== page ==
An Open Letter to CB6 on the PPW Bike Lane

The attorney for Neighbors for Better Bike Lanes and Seniors for Safety pens an open letter to Community Board 6.

Dear Messrs Hammerman and Kummer:

I represent Neighbors for Better Bike Lanes and Seniors for Safety.  My clients ask that you read the following at tonight's meeting.

As you know, the current bike lane configuration on Prospect Park West is very rare.  Only one other lane like it in the City exists, and that lane does not border a public park.

For this reason, the Department of Transportation ("DOT") promised this community (and this Community Board) a rigorous study.  DOT's study was anything but rigorous. Our expert witness - who actually looked through all the data - highlighted many problems with DOT's data collection and analysis, not the least of which was DOT's decision to hide the trend line for crashes and injuries.  When the expert examined the data, he found that crashes and injuries were falling precipitously until the installation of the bike lane - and then spiked after its installation.

DOT has failed to explain, let alone justify, why it decided not to present all the data at the meeting on January 20.  DOT failed to explain, let alone justify, why it used "averaged" pre-installation numbers, which hid the actual trend.  Even if it believed averaging was appropriate, do you think it was an accident that DOT did not plot the data, describe the trend, and explain why they used an "average"?  Of course it was no mistake. DOT withheld the data until after the meeting for a single purpose: DOT did not want to be challenged about the obvious and troubling impact of the bike lane on the numbers.

This is consistent with DOT's decision to enlist an individual (the "Blogger") to wage a viral campaign against critics of the PPW configuration, many of whom support bike lanes generally, including on Prospect Park West.  You have seen the emails yourself. There is no dispute about what happened: DOT said "counterattack" and “neutralize."  The Blogger responded by posting blog commentary (directly and through intermediaries) containing the most unseemly and inappropriate attacks, some of which were anti-senior citizen in word and spirit. Having read the blogs, DOT found them "quite enjoyable."  The Blogger then promised to continue to "smack [critics] down hard."

Is this Community Board prepared to tolerate this conduct from public officials, with whom it has regular dealings and on whom it relies?  The Community Board has remained silent, which suggests the Board has determined (without any public discussion) DOT need not be called to account for this action.  The silence suggests that the Community Board has determined (without any public discussion) that DOT's conduct does not have bearing on the reliability of the data these same officials put out to the community.

If the Community Board has, in fact, made such conclusions, my clients believe the conclusions are inconsistent with the greater public good. 

As you know, I wrote earlier this week to try to have a meaningful discussion about the other alternatives to the current bike-lane configuration on PPW, of which there are several.  We have heard nothing from you.  Again, this inaction is inconsistent with the greater public good.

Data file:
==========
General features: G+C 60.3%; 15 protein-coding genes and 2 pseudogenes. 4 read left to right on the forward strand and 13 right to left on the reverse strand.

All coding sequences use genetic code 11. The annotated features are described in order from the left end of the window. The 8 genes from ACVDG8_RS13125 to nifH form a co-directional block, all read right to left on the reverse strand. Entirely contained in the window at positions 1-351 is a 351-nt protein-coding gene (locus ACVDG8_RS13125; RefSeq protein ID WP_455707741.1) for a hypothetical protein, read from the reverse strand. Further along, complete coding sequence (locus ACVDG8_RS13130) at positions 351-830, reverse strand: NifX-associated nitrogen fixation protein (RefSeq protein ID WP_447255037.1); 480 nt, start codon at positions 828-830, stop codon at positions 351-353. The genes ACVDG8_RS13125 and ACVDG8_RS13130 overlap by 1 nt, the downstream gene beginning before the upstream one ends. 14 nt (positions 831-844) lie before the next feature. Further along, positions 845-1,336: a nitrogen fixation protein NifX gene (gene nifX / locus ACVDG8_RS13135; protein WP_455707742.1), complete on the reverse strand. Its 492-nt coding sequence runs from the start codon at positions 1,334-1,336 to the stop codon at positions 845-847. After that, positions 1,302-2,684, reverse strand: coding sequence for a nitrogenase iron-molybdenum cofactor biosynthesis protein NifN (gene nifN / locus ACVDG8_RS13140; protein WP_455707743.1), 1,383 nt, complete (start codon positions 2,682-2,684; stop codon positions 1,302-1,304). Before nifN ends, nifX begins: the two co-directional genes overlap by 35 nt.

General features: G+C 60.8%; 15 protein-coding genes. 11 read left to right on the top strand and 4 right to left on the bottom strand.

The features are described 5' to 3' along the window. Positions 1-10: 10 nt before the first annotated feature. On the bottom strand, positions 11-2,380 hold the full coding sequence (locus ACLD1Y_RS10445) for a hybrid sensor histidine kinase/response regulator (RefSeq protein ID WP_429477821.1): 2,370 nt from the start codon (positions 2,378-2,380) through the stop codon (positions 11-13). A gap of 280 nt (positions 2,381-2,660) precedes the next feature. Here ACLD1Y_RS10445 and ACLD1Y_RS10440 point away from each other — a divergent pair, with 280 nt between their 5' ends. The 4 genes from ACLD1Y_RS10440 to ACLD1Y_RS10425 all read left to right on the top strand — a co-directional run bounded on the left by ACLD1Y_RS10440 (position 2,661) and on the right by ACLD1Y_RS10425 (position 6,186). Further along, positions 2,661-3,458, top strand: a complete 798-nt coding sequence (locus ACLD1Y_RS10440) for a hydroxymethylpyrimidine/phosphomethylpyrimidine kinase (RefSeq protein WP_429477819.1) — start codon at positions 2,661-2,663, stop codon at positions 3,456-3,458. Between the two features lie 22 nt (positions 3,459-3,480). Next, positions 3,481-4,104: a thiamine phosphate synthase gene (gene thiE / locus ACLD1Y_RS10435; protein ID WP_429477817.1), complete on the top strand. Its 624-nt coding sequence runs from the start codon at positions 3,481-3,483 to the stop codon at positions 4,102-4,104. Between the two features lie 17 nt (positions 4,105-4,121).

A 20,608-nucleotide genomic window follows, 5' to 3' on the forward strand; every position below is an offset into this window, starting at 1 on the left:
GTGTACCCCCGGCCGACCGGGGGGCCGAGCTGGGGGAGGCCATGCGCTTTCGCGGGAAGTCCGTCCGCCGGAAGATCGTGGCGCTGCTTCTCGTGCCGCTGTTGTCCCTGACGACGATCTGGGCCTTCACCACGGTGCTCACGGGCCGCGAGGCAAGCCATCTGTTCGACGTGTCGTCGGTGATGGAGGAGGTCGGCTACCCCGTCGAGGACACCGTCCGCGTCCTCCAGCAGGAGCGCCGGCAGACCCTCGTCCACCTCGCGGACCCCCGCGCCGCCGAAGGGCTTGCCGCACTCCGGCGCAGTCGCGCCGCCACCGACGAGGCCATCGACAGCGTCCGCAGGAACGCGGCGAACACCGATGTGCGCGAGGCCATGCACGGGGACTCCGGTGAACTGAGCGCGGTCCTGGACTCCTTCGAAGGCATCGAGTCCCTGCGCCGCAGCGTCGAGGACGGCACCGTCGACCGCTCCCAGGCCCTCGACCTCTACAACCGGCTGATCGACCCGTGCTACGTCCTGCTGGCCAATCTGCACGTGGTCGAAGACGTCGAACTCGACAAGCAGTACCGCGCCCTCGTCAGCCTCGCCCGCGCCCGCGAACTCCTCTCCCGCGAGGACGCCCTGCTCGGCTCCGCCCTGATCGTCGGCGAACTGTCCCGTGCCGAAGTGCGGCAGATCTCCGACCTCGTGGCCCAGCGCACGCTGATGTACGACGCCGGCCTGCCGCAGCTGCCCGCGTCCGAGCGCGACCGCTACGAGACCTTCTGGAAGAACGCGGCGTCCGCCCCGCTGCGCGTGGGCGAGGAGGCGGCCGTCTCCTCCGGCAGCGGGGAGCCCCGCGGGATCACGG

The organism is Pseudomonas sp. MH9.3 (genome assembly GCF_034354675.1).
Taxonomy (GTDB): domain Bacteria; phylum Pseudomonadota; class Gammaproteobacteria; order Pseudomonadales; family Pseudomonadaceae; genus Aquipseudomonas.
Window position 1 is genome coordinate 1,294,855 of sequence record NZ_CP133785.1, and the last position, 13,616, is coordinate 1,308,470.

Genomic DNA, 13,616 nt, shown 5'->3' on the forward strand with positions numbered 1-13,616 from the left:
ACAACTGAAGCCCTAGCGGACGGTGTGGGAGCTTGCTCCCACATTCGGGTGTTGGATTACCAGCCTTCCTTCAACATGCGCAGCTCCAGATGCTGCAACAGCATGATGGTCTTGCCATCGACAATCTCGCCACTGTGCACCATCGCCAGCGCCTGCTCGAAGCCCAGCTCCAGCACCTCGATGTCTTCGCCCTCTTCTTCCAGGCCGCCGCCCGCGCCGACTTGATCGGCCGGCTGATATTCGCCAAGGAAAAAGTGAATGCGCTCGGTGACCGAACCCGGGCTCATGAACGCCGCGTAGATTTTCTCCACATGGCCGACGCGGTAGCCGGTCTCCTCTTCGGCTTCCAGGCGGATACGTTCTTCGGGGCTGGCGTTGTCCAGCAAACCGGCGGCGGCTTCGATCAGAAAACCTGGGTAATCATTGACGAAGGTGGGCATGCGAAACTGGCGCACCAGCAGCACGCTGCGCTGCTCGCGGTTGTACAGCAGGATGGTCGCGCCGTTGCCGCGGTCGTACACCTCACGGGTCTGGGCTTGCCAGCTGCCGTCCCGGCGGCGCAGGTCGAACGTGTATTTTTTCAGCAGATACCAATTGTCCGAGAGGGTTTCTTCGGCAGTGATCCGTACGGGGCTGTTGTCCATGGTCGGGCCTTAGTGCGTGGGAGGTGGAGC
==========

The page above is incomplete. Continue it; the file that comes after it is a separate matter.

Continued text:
We hope you appreciate the following: my clients are not alone in our outrage over DOT's data manipulation.  Editorials in the Daily News and NY Post have decried DOT's data manipulations in other contexts.  Indeed, many people believe it is modus operandi for the DOT. Even today, NYU published data suggesting that DOT's bike count information is woefully unreliable.  Not surprisingly, DOT is resisting our efforts to obtain more documents through the Freedom of Information process.  Again, the contradictions and opacity should concern the Community Board.

At some later point, CB6's actions, and inaction, will be judged against a broader context, including the evident problems with DOT's data.  We hope the Board makes the right decision tonight by deferring any vote until after a full and meaningful discussion about alternative configurations, which will include more pointed questions for DOT about the various decisions it made to "sell" a dangerous bike lane to your community.

Very truly yours,

Jim Walden
On behalf of Neighbors for Better Bike Lanes and Seniors for Safety

The Community Board 6 General Board met on Wednesday evening. This letter was not read aloud at the meeting.

Park Lover April 16, 2011 at 03:51 PM
One day was the longest time period available to the DOT to collect the data? Wow, they must have a lot on their plates... ride 'em Janette!!!
Mark April 16, 2011 at 04:19 PM
Talk about the pot calling the kettle black, Tyler! I went back to the city's report and it specifically says, "The Health Department, in partnership with Center for the Biology of Natural Systems at Queens College, City University of New York, is collecting air samples at 150 LOCATIONS THROUGHOUT THE CITY." (emphasis added) Are you misreading or are you deliberately stating the same invalid argument again and again in attempt to make it seem true? There is nothing at all in the report to indicate that the city deliberately tried to measure pollution on the "new" bus routes or on streets where there has been increased traffic. The fact that they found decreased solution in the times Sq area, when traffic was diverted elsewhere is not exactly surprising. I'm not sure how you could read, "When the expert examined the data, he found that crashes and injuries were falling precipitously until the installation of the bike lane - and then spiked after its installation" and come to the conclusion that, "Walden's preferred methods ... still shows improvements!!" Chill, tyler!
Tyler April 16, 2011 at 04:27 PM
THERE ARE THREE LINES on the graphs for the Times Square reconfiguration report! (a) Times Square, (b) Midtown Sites, and (c) THE NON-MIDTOWN CITY AVERAGE. These are subsets of the total number of sampling sites. Is this really that hard to grasp?! Something happens in (a), and they look at (b) and (c) to see if there is impact. (a) is improved. and (b) and (c) is not really impacted. Get it?! YES, like I said, there are 150 sampling site around the city. Your emphasis is just stupid. Sorry, it is.
Tyler April 16, 2011 at 04:36 PM